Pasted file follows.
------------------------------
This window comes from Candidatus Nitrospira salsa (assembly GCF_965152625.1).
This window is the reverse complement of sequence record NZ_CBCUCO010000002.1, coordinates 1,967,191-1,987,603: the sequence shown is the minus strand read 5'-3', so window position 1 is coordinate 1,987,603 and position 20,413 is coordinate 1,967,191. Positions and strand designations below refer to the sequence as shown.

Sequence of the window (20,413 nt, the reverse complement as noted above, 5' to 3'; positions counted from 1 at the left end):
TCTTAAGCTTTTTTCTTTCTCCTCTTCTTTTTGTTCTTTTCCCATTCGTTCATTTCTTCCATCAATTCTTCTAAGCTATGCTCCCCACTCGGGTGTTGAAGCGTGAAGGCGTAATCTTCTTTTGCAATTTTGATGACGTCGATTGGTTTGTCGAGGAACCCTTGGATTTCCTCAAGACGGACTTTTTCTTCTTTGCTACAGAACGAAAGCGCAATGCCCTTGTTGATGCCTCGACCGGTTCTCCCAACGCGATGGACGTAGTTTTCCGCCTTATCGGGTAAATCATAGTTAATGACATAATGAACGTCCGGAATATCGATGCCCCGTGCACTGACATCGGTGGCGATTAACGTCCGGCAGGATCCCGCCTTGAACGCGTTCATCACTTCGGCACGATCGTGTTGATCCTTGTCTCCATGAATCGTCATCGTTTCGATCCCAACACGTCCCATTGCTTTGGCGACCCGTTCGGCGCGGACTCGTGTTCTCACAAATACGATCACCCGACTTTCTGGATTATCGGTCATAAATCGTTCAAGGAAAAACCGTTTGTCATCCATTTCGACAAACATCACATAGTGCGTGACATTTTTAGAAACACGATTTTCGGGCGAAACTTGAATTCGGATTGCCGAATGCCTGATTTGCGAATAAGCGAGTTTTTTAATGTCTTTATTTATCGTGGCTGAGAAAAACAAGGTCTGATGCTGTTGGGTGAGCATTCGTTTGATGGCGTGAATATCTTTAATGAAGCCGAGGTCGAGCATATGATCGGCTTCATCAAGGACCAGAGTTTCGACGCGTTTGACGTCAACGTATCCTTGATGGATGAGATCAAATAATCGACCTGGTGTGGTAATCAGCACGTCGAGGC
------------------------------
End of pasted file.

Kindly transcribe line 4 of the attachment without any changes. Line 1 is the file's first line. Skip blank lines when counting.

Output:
TCTTAAGCTTTTTTCTTTCTCCTCTTCTTTTTGTTCTTTTCCCATTCGTTCATTTCTTCCATCAATTCTTCTAAGCTATGCTCCCCACTCGGGTGTTGAAGCGTGAAGGCGTAATCTTCTTTTGCAATTTTGATGACGTCGATTGGTTTGTCGAGGAACCCTTGGATTTCCTCAAGACGGACTTTTTCTTCTTTGCTACAGAACGAAAGCGCAATGCCCTTGTTGATGCCTCGACCGGTTCTCCCAACGCGATGGACGTAGTTTTCCGCCTTATCGGGTAAATCATAGTTAATGACATAATGAACGTCCGGAATATCGATGCCCCGTGCACTGACATCGGTGGCGATTAACGTCCGGCAGGATCCCGCCTTGAACGCGTTCATCACTTCGGCACGATCGTGTTGATCCTTGTCTCCATGAATCGTCATCGTTTCGATCCCAACACGTCCCATTGCTTTGGCGACCCGTTCGGCGCGGACTCGTGTTCTCACAAATACGATCACCCGACTTTCTGGATTATCGGTCATAAATCGTTCAAGGAAAAACCGTTTGTCATCCATTTCGACAAACATCACATAGTGCGTGACATTTTTAGAAACACGATTTTCGGGCGAAACTTGAATTCGGATTGCCGAATGCCTGATTTGCGAATAAGCGAGTTTTTTAATGTCTTTATTTATCGTGGCTGAGAAAAACAAGGTCTGATGCTGTTGGGTGAGCATTCGTTTGATGGCGTGAATATCTTTAATGAAGCCGAGGTCGAGCATATGATCGGCTTCATCAAGGACCAGAGTTTCGACGCGTTTGACGTCAACGTATCCTTGATGGATGAGATCAAATAATCGACCTGGTGTGGTAATCAGCACGTCGAGGC